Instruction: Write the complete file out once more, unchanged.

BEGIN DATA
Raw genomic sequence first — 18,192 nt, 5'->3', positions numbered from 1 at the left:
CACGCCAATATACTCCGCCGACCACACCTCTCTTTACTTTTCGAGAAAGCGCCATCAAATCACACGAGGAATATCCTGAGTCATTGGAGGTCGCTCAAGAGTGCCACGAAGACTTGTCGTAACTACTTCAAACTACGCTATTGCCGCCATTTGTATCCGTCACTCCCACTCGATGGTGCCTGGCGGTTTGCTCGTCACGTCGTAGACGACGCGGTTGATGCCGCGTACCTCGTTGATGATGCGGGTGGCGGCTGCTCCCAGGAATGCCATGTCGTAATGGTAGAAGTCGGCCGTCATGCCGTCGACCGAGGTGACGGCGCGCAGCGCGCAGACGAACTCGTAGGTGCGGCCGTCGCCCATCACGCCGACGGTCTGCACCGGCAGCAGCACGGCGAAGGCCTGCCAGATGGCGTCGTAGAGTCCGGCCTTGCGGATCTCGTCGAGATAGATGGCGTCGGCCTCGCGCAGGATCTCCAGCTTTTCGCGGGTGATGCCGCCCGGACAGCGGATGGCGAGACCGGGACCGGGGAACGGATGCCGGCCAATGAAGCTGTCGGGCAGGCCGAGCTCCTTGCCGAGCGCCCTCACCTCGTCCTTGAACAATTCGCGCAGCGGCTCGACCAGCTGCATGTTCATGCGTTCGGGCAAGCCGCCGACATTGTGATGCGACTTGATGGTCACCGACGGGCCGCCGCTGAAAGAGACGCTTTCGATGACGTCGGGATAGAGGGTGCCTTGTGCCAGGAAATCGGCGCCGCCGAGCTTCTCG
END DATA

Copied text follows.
Raw genomic sequence first — 18,192 nt, 5'->3', positions numbered from 1 at the left:
CACGCCAATATACTCCGCCGACCACACCTCTCTTTACTTTTCGAGAAAGCGCCATCAAATCACACGAGGAATATCCTGAGTCATTGGAGGTCGCTCAAGAGTGCCACGAAGACTTGTCGTAACTACTTCAAACTACGCTATTGCCGCCATTTGTATCCGTCACTCCCACTCGATGGTGCCTGGCGGTTTGCTCGTCACGTCGTAGACGACGCGGTTGATGCCGCGTACCTCGTTGATGATGCGGGTGGCGGCTGCTCCCAGGAATGCCATGTCGTAATGGTAGAAGTCGGCCGTCATGCCGTCGACCGAGGTGACGGCGCGCAGCGCGCAGACGAACTCGTAGGTGCGGCCGTCGCCCATCACGCCGACGGTCTGCACCGGCAGCAGCACGGCGAAGGCCTGCCAGATGGCGTCGTAGAGTCCGGCCTTGCGGATCTCGTCGAGATAGATGGCGTCGGCCTCGCGCAGGATCTCCAGCTTTTCGCGGGTGATGCCGCCCGGACAGCGGATGGCGAGACCGGGACCGGGGAACGGATGCCGGCCAATGAAGCTGTCGGGCAGGCCGAGCTCCTTGCCGAGCGCCCTCACCTCGTCCTTGAACAATTCGCGCAGCGGCTCGACCAGCTGCATGTTCATGCGTTCGGGCAAGCCGCCGACATTGTGATGCGACTTGATGGTCACCGACGGGCCGCCGCTGAAAGAGACGCTTTCGATGACGTCGGGATAGAGGGTGCCTTGTGCCAGGAAATCGGCGCCGCCGAGCTTCTCG